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Aimsel Ponti

Aimsel Ponti is a Content Producer at and a music writer for and the Portland Press Herald. She has been obsessed with - and inspired by - music since she listened to Monkees records borrowed from the town library when she was six years old. She bought her first Rolling Stones record at a flea market when she was in 7th grade and discovered David Bowie a year later. She's a HUGE fan of the local music scene and covers it along with national musical happenings in her "Face the Music" column and with artist interviews that appear in print in the Portland Press Herald and online at You'll also find her out and about absorbing live music like a sponge and roaming around local record shops and flea markets. Aimsel is also the host of Music from 207 on 98.9 WCLZ and appears monthly on the News Center Maine TV show “207” to talk of course.

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Posted: May 10, 2016

A breezy mix of folk, rock and old-time sounds shine brightly on Ronda Dale’s ‘Somebody Like Me’

Written by: Aimsel Ponti
Ronda Dale

Ronda Dale’s new album “Somebody Like Me” Courtesy photo

Singer-songwriter and Mainer Ronda Dale grew up listening to old Willie Nelson records in central Virginia and said she was quite fond of her Sonny & Cher, Carpenters and Mac Davis 8-tracks. Songwriting began for her at the tail end of her Manhattan years when she would frequent Washington Square Park on the weekends playing guitar in what she describes as a “wondrous milieu.” This was about 2000 which was also around the time she made her first visit to Maine, specifically Peaks Island. She moved here in 2002 and started writing songs in earnest. “Somebody Like Me” is her first album of all original music and the party to celebrate its release is on Saturday night in Portland.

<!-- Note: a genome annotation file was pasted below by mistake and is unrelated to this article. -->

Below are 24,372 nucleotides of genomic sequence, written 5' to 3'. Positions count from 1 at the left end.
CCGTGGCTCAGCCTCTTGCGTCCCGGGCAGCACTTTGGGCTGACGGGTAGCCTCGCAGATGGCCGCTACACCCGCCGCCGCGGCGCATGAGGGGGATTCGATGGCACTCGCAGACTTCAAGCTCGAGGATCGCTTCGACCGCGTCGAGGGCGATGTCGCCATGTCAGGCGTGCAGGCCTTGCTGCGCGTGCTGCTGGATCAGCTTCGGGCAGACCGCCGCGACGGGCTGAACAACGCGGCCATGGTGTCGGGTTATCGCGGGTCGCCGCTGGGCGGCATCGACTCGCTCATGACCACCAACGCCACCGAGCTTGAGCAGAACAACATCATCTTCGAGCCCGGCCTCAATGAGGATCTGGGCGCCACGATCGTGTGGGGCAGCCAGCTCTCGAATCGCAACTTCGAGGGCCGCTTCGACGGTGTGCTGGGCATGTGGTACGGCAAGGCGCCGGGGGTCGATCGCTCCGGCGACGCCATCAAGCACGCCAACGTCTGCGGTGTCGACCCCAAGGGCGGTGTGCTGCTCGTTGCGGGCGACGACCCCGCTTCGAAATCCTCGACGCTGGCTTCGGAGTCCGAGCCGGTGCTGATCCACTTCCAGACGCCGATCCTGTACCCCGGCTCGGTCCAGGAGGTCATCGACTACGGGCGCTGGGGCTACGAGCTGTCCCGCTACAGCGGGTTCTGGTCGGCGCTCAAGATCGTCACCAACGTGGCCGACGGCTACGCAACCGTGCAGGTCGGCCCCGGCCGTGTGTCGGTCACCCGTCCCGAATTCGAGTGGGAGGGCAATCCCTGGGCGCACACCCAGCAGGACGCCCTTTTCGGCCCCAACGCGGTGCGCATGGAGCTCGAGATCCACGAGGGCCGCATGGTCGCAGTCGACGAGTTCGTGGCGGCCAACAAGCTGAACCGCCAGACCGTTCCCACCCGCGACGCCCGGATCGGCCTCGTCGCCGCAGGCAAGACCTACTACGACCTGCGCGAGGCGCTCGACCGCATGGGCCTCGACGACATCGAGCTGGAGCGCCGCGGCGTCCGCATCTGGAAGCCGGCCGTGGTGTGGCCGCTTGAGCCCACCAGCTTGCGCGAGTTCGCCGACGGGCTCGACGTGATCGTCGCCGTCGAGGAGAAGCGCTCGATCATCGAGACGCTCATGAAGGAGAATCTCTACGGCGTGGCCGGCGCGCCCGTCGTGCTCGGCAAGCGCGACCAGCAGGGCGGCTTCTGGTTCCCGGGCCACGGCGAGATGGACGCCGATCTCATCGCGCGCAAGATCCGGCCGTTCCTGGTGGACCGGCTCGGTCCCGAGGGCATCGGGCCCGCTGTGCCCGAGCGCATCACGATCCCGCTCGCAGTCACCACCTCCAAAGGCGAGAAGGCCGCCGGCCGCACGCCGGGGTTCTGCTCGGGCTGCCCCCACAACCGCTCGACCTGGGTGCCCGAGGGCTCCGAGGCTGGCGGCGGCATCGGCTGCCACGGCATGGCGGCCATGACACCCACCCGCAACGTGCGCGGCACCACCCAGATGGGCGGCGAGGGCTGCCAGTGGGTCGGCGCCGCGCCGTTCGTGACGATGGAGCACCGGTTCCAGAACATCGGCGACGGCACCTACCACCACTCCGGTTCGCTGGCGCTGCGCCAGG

Dale does however have a few other recordings kicking around. There’s an EP from her island band Ronda Dale and the Reelers and three songs on a soundtrack to a musical she helped write and produce on Peaks. Dale was also a member of the trio Truth About Daisies for 12 years as bass player and back-up vocalist. TAD released two CDs over that period of time.

Dale’s list of musical inspirations is a long one but a cross-section of it includes Patsy Cline, Jerry Jeff Walker, Bill Withers, Hank Williams and Bonnie Raitt.

The opening track on “Somebody Like Me” is the snappy “Yuppie Passin’ Thru.” “As you pour that see-thru coffee with your name tag ‘Jamie-Sue’/I can tell what you’re thinkin’…another northern yuppie passin’ thru.” Barry Gellert’s guitar has an old-timey rockabilly sound to it that is easy to love.

Justin Maxwell’s accordion is the first sound you’ll hear on “Rhythm Pretend,” a dreamy waltz of a song that actually describes an unhappy truth rearing its ugly head out on the dance floor.

It only took these two songs for me to be totally on board with “Somebody Like Me” and then I heard the third song and became a card carrying member of the Dale fan club. “Easy Passin” is five minutes and 14 seconds of slow-moving perfection. “Long way north from south/live my life/shut my mouth/this new day, an end to a flight/road easy passin’/curves all familiar/I could be there before supper.” Rob Neilson’s lap steel guitar invokes the feeling of swinging on a front porch hammock listening to the crickets chirp without a care in the world beyond wondering if the summer rain will cool things down.” “Somebody Like Me” closes out with “Landing Now,” featuring Peter Donnelly on piano. It’s a jazz-tinged love song that’s both sad and bewitching. “Raised a glass with you/relived the past with you/moved too fast with you/thru thin air,” sings Dale with a voice like a zephyr.

You can pick up a copy of “Somebody Like Me” at the show at One Longfellow Square and after that in Bull Moose locations and on-line at Before Dale and her band take the stage you’ll be treated to an unusual set from local act The Intergalactic Yurt Band. They’re a six-piece Americana/roots/bluegrassact and they won’t be on the stage but rather in a loose circle facing each other. They’ll be playing acoustically, with the one exception of a small, battery-powered amp for the electric guitar, as people come in starting at 7:30 p.m.

Ronda Dale CD Release Show

8 p.m. Saturday. One Longfellow Square, 181 State St., Portland, $15 in advance, $18 day of show.


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